For a separate reason involving my elder dog's health, I then began supplementing my dog & cats meals with a meat & veggie mix which I made myself. I settled on using a canned pumpkin base then processed in fresh baby spinach. I often add a very small portion of other things (from my meals) like a couple slices of raw zucchini, or a few pieces of the soft insides of broccoli stalks, and cooked green beans or carrots. I process that together, sometimes adding low sodium chicken broth to make it easy to spoon, then stir in either canned chicken or canned salmon.
I give them each a spoonful with meals for 4-5 days out of the week, along with their dry food mixes of Instinct & Iams. They all love it! Before that, Barbe usually refused anything but dry food and select meats, often even turning up her nose at things like canned cat foods and Instinct's frozen raw mix. She has always been the pickiest of eaters, but she liked the veggie mix, altho often waits until I put the dry food on top first to get her started.
After about 6-8 weeks of supplementing, I was surprised to see -- for the first time -- her chin was clear, without any signs of the usual acne. It has remained clear for weeks, and I've noticed that her personality is noticeably less timid, she doesn't want to isolate in a separate room as much as she used to, and she's clearly happier and more playful with the other cats! I am thrilled that I found an easy cure that doesn't involve touching her chin -- all I do differently is feed her something she loves.
Posted by Emroanm (Boulder, Co) on 05/17/2010
I just wanted to share my experiences with feline acne. After MUCH experimentation we finally have it under control.
We have two cats. The eldest gets very bad cat acne (blackheads and deep, huge white cysts). We tried everything from homeopathics to topically applying castor oil, oregano oil, aloe gel, apple cider vinegar, colloidal silver, rubbing alcohol or hydrogen peroxide (which both seem to work great at first but then cause terrible rebounds), switching to metal and/or ceramic bowls... and I'm sure other things I can't think of right now.
This is what seems to work. For our older cat it is a management system that requires light cleaning most days (at least checking so any breakouts can be nipped in the bud). Our younger cat has started to have the same problem- at about the same age as the other one began to have issues. But the younger cat only needs a treatment if it flares up and then he'll be fine for quite a while (months). So, I think each cat will differ in terms of frequency of treatment.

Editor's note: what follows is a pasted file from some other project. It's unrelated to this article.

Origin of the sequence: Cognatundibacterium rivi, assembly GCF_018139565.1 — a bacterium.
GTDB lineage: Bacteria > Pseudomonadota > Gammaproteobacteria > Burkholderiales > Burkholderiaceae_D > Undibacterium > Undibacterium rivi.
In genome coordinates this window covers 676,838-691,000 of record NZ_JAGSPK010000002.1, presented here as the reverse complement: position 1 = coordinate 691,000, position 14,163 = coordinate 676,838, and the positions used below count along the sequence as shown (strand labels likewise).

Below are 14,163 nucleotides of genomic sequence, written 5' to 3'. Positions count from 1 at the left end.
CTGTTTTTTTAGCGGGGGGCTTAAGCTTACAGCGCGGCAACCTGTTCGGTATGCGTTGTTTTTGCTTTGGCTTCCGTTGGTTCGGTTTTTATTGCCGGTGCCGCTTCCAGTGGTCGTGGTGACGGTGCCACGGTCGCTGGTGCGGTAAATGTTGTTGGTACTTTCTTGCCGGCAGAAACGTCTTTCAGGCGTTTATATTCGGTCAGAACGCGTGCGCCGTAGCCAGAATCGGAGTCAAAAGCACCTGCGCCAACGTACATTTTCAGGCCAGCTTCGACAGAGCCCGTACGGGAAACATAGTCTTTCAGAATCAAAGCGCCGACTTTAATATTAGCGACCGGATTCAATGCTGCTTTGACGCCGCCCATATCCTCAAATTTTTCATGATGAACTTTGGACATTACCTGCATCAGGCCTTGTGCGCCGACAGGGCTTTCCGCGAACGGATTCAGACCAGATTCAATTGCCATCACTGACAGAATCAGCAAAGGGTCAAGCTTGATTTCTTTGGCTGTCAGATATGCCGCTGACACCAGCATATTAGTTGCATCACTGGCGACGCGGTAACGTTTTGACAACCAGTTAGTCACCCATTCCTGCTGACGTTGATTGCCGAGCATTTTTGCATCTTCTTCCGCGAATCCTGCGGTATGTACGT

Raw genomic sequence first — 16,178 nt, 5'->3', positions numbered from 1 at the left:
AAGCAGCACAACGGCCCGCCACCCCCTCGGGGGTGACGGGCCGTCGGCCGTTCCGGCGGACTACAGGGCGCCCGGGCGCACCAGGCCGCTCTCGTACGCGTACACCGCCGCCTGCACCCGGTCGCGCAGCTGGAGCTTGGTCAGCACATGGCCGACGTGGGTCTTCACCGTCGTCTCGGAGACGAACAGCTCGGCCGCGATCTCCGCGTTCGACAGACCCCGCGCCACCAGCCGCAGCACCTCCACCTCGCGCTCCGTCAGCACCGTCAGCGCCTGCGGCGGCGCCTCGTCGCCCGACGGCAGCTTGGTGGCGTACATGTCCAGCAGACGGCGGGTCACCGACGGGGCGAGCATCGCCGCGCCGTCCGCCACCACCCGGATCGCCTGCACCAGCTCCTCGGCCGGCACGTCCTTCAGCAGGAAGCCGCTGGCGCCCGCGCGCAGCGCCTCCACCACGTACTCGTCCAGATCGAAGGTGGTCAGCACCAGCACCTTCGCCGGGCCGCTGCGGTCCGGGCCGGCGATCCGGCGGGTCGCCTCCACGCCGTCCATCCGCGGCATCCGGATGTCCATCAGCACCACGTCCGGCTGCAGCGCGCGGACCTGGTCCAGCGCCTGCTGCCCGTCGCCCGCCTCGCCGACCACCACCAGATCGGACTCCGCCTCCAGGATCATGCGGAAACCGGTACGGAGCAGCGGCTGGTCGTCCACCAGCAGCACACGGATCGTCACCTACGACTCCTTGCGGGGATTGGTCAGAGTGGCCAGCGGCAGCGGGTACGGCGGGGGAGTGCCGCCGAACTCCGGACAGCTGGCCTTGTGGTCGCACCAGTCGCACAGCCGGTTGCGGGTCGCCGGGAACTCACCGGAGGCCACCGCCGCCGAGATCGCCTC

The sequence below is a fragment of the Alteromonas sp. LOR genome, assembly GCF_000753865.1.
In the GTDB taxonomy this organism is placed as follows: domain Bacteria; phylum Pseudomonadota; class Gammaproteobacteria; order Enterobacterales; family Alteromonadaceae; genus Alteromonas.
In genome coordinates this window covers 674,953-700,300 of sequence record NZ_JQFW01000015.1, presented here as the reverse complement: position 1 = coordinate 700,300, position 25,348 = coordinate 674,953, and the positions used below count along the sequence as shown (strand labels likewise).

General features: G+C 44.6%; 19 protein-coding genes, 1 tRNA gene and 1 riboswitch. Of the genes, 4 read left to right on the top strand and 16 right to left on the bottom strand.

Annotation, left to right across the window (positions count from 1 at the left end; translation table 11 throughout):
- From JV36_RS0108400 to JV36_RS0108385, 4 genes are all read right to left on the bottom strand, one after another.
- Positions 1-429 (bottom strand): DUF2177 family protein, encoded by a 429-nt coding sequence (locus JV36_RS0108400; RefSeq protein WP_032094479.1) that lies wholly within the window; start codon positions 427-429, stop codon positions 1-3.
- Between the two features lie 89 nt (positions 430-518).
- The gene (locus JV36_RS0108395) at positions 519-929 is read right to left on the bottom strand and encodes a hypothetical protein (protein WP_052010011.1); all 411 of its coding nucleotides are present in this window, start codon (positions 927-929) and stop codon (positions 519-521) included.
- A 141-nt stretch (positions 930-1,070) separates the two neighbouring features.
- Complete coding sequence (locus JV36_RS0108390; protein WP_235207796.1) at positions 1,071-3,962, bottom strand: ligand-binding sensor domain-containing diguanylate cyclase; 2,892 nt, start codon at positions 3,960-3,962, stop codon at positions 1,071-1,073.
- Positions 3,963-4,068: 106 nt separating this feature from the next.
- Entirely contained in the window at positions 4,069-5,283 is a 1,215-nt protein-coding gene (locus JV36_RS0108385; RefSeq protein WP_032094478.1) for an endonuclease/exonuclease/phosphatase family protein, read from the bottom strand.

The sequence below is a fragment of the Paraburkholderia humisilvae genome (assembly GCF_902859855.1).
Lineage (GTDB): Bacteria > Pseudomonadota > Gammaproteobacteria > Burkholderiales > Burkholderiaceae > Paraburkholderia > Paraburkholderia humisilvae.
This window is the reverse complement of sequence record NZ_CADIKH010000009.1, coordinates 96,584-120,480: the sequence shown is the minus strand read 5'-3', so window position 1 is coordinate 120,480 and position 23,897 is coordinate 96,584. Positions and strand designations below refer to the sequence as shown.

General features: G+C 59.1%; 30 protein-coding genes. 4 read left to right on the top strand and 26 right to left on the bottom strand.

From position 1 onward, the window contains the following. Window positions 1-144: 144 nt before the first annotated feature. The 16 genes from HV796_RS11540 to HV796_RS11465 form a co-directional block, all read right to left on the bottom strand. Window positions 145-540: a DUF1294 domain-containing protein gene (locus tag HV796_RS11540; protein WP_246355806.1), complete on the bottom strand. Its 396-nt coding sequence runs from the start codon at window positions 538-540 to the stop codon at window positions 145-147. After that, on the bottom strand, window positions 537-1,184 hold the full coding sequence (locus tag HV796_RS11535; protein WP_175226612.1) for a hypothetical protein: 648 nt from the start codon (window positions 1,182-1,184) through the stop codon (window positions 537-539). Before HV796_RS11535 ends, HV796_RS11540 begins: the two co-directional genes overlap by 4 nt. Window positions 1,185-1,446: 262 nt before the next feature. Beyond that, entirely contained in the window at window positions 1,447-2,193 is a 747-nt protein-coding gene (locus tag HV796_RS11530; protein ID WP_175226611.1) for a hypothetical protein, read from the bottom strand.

I'll start with diet, which has helped but hasn't been a cure. I add 1/3 of a can of wet food (we like the organic kinds) to about two cups of dry food (Iams). I then add a heavy dash of turmeric and two capfuls of apple cider vinegar, 1/3 dropper of oregano oil, and the same of colloidal silver. I add a little water and mix it all up really well. This lasts two cats a few days. (And they love it!)
For breakouts we have a cleaning routine. I find it easiest to sit on the floor with my knees together and bent and feet on the floor. I put the cat face up so he's cradled in my legs (head at my knees) and I can easily hold him and his head (firmly). Even the younger scaredy-cat puts up with this once I get him situated. Then I clean the skin thoroughly with a Q-tip (or multiple Q-tips) saturated with colloidal copper. For some reason this has turned out to be the best cleanser. With the younger cat any little white cysts are easily removed with just the Q-tip. The older one sometimes needs cysts and/or blackheads expressed (popped) so that he can get back to healing. I clean it until all dirty looking crumbs/residue is gone. Then, if it's an acute attack, a dab of Neosporin antibiotic ointment rubbed in well to the fur/skin. And that's it. We tried so many natural treatments, but antibiotic ointment is what really stops bad outbreaks in their tracks.